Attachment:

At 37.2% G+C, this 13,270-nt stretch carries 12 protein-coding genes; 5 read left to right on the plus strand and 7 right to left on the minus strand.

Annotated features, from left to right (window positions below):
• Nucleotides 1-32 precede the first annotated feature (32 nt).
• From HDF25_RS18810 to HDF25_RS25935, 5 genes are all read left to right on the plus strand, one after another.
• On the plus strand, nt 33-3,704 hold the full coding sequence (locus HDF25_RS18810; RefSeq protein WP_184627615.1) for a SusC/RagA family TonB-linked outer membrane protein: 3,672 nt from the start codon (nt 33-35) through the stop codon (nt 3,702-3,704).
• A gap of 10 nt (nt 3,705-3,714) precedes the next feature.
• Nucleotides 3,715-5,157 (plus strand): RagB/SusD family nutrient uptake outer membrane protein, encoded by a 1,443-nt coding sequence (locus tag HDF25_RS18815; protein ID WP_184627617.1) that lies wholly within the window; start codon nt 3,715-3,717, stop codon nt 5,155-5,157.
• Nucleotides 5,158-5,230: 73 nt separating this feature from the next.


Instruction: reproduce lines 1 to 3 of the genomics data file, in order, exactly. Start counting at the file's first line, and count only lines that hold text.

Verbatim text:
At 37.2% G+C, this 13,270-nt stretch carries 12 protein-coding genes; 5 read left to right on the plus strand and 7 right to left on the minus strand.

Annotated features, from left to right (window positions below):
• Nucleotides 1-32 precede the first annotated feature (32 nt).